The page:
When we concluded the day’s curriculum, we were assigned some homework based on the day’s performance.  In our case, the class needed to work on smoothing out the reloading process, so we were assigned 100+ dry repetitions in the bunk house before bed.  But before we left the range, “Who wants to shoot 100 yard steel with pistols?” Nobody declined the offer.  With Rod spotting for us, we each had five rounds to make a hit.  After dialing us in, many of us did.  Alas, my shots left no mark that could be reported, so it wasn’t my day.

Back at the bunk house, some went looking for food, but others geared up for some sniper practice.  We joined them on an unknown distance steel range and observed the process.  After some photography and instruction, I was handed a single round of .308 and given a warm LWRC R.E.P.R.  Getting low, I finally found light in the high magnification optic, identified the target, held as instructed for conditions, and fired a hit at approximately 250 yards.  Work done, we hiked back, cleaned up, and drove into town for some food before retiring the day.

R.E.P.R. on the UD steel range

Day two began with a brief recap in the classroom, and then back on the wagon.  This time we arrived at Range #10 to practice shooting laterally moving targets while advancing and retreating.  Wise Men Company launched their drone to capture some aerial footage, and it returned unscathed.  The same could not be said, however, for the other drone in attendance.

As we practiced 2-man shoot-communicate drills, the second drone flew an aggressive pattern downrange behind the steel targets.  As the wind picked up, it struggled to stay in position, and drifted into a tree near the corner of the berm.  Striking a leafy branch, it fell to the ground in the line of fire.  It wasn’t exactly shot down, but it was shot… in the camera… while recording.  An expensive series of unfortunate events, but the owner shrugged it off.  He planned to upgrade the camera anyway.  So yeah, it was funny.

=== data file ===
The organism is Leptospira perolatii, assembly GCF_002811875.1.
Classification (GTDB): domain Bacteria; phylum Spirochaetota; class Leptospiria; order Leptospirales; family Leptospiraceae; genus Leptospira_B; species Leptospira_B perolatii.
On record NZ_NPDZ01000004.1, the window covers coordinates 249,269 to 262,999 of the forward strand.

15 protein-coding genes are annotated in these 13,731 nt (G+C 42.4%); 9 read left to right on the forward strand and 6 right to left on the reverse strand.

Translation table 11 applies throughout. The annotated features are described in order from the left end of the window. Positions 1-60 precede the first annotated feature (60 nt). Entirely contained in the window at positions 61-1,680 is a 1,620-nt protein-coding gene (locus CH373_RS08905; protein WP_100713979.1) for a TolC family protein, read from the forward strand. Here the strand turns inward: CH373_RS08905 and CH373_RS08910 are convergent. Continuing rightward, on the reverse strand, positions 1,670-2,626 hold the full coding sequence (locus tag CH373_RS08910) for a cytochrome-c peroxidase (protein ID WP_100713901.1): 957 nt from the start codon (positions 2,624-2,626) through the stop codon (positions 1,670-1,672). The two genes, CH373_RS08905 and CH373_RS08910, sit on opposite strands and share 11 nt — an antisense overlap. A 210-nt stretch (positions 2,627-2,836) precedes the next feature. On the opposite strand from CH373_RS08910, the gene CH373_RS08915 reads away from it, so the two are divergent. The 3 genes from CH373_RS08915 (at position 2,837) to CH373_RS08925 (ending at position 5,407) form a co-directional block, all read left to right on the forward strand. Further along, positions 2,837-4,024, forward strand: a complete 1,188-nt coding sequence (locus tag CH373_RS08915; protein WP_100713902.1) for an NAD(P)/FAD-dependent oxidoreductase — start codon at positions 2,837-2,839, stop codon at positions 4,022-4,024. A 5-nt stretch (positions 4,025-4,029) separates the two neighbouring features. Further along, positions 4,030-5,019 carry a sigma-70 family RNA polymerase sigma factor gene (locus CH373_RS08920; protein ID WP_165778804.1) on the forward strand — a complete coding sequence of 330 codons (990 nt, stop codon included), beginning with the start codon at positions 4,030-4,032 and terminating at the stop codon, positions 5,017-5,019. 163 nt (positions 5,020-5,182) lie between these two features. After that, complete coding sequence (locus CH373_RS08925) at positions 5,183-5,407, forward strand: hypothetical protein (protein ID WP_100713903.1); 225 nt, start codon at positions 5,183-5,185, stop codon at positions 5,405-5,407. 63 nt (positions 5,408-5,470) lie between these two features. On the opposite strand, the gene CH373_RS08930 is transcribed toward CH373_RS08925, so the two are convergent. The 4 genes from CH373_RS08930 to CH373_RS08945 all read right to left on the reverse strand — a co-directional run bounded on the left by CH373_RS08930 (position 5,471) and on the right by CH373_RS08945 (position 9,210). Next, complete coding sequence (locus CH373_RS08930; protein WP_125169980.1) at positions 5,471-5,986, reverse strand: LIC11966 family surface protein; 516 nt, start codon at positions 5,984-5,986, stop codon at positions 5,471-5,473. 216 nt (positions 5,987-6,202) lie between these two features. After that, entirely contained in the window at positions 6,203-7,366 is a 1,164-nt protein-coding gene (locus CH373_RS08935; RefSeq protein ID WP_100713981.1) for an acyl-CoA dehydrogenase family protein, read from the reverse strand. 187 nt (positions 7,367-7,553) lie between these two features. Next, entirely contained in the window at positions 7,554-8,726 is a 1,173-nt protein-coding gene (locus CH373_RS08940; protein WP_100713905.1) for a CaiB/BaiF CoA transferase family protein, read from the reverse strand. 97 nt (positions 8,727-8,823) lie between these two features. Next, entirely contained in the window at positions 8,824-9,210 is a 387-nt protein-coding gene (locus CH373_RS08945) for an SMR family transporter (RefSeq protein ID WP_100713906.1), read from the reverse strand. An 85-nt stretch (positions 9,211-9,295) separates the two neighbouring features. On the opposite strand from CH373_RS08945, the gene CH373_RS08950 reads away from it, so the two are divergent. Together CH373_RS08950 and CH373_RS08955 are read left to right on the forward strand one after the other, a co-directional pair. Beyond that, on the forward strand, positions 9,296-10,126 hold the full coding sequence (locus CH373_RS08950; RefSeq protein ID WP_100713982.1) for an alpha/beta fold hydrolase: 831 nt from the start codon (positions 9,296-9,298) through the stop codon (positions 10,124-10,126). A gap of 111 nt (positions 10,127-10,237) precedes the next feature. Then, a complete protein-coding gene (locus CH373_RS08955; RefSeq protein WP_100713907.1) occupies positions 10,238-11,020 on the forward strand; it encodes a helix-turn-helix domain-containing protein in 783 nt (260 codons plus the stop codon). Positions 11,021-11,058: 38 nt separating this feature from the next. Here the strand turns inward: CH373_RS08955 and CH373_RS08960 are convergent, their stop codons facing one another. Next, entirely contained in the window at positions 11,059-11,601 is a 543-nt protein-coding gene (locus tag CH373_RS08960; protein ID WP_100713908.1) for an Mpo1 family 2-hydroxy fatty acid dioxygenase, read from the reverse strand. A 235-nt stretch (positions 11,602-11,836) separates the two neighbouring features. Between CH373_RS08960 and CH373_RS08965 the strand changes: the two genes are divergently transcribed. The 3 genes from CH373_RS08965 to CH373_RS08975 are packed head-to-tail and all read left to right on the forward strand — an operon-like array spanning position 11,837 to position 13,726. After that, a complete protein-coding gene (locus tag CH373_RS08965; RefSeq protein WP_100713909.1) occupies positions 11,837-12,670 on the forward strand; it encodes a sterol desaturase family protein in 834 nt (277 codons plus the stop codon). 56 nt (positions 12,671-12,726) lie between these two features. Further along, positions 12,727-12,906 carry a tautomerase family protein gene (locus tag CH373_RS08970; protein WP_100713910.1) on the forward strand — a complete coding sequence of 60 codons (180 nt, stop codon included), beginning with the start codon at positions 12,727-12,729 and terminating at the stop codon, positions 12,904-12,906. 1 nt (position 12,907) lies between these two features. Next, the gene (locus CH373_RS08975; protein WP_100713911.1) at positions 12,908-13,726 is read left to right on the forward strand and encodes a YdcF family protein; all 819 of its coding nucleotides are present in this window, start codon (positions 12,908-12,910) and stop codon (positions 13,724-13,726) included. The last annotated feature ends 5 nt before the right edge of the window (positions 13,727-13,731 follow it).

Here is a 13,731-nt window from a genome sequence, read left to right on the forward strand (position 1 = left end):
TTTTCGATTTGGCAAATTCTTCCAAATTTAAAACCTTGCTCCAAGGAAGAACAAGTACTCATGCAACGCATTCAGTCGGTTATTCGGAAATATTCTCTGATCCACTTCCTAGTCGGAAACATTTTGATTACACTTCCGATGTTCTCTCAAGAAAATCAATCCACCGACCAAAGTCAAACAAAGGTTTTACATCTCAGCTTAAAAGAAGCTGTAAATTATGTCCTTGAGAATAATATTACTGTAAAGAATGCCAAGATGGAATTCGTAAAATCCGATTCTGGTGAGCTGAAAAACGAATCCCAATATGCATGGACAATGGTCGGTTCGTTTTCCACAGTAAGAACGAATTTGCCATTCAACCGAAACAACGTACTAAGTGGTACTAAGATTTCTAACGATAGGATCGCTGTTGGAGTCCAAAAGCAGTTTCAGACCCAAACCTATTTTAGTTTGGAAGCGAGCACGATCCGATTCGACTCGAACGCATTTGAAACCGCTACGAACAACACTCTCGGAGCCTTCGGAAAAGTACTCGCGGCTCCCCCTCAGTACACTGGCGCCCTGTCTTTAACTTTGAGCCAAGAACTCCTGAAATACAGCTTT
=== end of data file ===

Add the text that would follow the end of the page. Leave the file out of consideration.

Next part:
Normally, this would wrap up the course, but we all kept up, did our work, and earned some bonus material.  To preview Carbine III, Rod invited us to sample Range #14: “The L-Shape.”  Essentially two walls opposite two berms, it allows practice stacking, entering and clearing a single room.  We had various levels of experience with such tasks, from seasoned veterans to, well, me.  I learned enough to know I need to learn more, and enjoyed the newfound knowledge enough to want to learn more.

After cleaning up and packing our gear for home, we grabbed some cigars, made some plans and bid our farewells.  With some new knowledge and new Facebook friends, we headed home.  Listening to podcasts and humming a John Denver tune, we reflected on the weekend and began planning the next time a country road would take us home to this singular facility in West Virginia.

For more information about the Storm Mountain Training Center, including upcoming courses, please visit  You can learn more about Wise Men Company at


Yeoman Tell is a Christian homeschooled autodidact polymath from Pennsylvania. He holds a bachelor's degree in political science, a graduate certificate in geospatial intelligence, and is pursuing a master's degree in homeland security. He has formally studied religion, law, business, and four languages. He consults for small businesses, and is certified as an NRA Law Enforcement Patrol Rifle Instructor.